Posted slightly different at our Veterans site, VeteransTales.org, where I invite you to read and join the conversation.)
My father was a WWII veteran, leaving college as a freshman after Pearl Harbor, enlisting, embarking for North Africa about the same time his daughter, my sister, was born, and not coming home to see his daughter until just before VE Day. He liked to brag, after he’d had a few, that I was born nine months to the day after he came home.
Everything I knew about my dad’s service in North Africa, Sicily and Italy, I heard from my grandfather. I got the sense, confirmed by years traveling around the world, that that was how a lot of lessons were passed down. Grandparents tell the stories while Pop is out working his butt off, in my dad’s case, making up for lost time.
It was Granddad who told me stories about the Arabs and the flies in Tunisia, and the heat, only he wasn’t around to tell my younger brother. So I passed those stories onto him. That’s how legends and culture have been passed on since the Indians first came here. But neither Grandad nor my dad would tell me anything about Anzio or Monte Casino, which taught me another lesson, that men who have seen dark things rarely like to talk about them. To just anyone.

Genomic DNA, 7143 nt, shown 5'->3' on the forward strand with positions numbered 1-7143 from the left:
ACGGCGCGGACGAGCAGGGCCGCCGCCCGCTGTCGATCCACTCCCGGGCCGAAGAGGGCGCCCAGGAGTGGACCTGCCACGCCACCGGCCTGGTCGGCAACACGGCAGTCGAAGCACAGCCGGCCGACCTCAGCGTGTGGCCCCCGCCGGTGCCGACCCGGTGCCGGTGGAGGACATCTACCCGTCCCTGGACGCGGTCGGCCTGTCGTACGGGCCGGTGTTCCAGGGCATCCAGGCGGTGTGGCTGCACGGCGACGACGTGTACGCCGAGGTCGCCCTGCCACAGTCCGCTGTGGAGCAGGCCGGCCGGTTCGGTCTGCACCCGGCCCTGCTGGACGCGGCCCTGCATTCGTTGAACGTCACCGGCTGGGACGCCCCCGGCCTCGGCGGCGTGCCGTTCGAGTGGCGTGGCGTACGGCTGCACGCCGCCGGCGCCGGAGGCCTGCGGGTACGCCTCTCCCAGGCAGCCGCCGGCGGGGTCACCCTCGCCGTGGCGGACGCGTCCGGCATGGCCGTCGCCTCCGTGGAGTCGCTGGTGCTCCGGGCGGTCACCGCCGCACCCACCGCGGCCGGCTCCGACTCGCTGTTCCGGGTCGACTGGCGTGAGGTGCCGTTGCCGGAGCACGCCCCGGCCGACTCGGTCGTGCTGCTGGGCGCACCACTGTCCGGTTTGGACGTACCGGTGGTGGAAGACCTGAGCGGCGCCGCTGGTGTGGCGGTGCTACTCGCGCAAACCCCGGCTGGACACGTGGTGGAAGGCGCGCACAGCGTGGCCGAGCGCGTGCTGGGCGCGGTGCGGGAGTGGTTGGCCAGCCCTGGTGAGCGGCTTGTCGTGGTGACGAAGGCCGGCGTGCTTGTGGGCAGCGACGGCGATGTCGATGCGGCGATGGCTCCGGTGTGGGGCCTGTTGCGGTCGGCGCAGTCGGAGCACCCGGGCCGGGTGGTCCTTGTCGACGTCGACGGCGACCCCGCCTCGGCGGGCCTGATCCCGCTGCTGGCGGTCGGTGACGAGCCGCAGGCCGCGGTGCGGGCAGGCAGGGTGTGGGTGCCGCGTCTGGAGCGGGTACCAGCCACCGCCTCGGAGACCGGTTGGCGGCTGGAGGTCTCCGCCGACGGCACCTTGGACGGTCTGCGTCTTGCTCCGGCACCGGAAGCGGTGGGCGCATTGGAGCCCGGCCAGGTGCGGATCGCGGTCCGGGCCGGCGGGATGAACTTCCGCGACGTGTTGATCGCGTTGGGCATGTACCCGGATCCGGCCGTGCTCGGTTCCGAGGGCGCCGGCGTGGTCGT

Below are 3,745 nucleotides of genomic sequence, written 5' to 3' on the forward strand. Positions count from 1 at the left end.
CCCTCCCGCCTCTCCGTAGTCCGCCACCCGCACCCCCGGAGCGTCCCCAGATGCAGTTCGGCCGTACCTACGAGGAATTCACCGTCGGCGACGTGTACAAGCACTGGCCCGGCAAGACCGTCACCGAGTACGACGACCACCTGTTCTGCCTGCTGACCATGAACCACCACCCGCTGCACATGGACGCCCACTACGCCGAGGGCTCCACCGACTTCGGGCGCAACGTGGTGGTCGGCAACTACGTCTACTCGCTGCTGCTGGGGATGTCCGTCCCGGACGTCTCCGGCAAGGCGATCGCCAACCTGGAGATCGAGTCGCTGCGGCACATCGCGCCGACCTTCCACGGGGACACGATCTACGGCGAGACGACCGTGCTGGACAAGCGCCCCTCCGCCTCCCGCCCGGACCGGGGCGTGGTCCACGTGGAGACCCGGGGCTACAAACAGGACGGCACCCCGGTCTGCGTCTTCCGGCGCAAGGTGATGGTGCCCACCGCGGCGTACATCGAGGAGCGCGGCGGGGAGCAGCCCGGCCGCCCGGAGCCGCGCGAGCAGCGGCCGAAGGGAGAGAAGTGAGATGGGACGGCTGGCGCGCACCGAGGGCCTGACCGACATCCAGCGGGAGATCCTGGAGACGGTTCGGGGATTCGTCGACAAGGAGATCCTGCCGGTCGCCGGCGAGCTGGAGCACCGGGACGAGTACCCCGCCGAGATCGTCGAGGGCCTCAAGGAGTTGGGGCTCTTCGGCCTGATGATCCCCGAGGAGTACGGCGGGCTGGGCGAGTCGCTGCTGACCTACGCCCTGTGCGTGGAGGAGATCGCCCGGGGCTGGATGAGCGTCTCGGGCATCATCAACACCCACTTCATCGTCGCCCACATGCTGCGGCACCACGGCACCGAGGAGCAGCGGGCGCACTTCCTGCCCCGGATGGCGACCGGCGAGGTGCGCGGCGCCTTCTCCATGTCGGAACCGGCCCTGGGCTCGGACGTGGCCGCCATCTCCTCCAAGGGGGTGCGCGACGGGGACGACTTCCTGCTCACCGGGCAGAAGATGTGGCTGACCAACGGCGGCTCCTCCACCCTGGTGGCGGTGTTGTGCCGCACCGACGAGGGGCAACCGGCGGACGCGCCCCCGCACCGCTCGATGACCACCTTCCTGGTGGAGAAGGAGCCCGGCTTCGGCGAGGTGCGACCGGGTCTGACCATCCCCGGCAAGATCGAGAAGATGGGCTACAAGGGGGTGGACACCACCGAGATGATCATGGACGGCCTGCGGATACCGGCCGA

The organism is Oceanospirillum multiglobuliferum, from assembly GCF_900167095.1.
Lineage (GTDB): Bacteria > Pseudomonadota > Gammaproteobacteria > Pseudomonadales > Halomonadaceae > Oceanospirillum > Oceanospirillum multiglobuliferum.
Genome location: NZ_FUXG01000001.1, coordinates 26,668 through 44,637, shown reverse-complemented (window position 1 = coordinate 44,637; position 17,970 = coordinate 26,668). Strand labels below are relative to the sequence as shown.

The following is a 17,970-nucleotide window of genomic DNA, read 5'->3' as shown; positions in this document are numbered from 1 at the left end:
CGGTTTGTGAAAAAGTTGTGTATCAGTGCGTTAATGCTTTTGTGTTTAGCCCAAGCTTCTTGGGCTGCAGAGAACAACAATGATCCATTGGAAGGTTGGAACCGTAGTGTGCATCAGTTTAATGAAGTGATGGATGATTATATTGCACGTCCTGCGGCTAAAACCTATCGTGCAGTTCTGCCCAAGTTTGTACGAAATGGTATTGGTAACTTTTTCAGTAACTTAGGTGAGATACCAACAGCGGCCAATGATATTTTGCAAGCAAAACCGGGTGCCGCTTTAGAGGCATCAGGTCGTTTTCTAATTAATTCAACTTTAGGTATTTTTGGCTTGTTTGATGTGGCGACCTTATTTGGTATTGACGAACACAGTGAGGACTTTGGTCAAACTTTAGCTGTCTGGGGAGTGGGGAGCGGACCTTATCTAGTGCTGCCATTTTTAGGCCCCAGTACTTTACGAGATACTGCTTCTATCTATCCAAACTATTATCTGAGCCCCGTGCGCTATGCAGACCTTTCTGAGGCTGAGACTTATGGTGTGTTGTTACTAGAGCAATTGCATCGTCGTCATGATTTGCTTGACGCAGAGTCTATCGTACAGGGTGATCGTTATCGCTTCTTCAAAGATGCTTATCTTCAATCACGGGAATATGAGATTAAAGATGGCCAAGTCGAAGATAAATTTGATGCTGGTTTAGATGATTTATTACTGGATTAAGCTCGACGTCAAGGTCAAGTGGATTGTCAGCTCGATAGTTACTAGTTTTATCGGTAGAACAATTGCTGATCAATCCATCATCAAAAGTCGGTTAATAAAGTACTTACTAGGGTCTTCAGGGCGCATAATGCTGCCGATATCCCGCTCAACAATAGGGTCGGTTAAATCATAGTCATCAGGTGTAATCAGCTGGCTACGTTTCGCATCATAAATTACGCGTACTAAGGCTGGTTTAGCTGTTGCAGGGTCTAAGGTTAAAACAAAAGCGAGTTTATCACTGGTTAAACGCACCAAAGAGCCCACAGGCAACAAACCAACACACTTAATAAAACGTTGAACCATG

My dad was the Commander of the nearby VFW until one night a member sat at a table, slowly pulled out a pistol and calmly blew his brains out. I couldn’t have been more than 6. Then when I was in my 20s Dad took me to an American Legion Hall at the country seat, 25 miles away, but just to see if their local ping pong champion could beat him. He couldn’t. He told me then that was the first Legion Hall he’s been in since ’45. The clientele “were different” he said, a notion I never understood until the local newspaper editor and myself, both veterans, attempted to join a Legion Post in a dry county in Kentucky in the mid-80s. We were summarily attached to a Post in Louisville, 75 miles away.
In 1991 or thereabouts, after having written a patriotic op-ed favorable to the military in the liberal Cincinnati evening paper I was asked by a former American Legion national commander to give that same “speech” at a local Legion Hall dinner event. In the crowd of about 200, everyone just itching for the tables to be cleared, so the dancing could begin, I noticed all the young faces.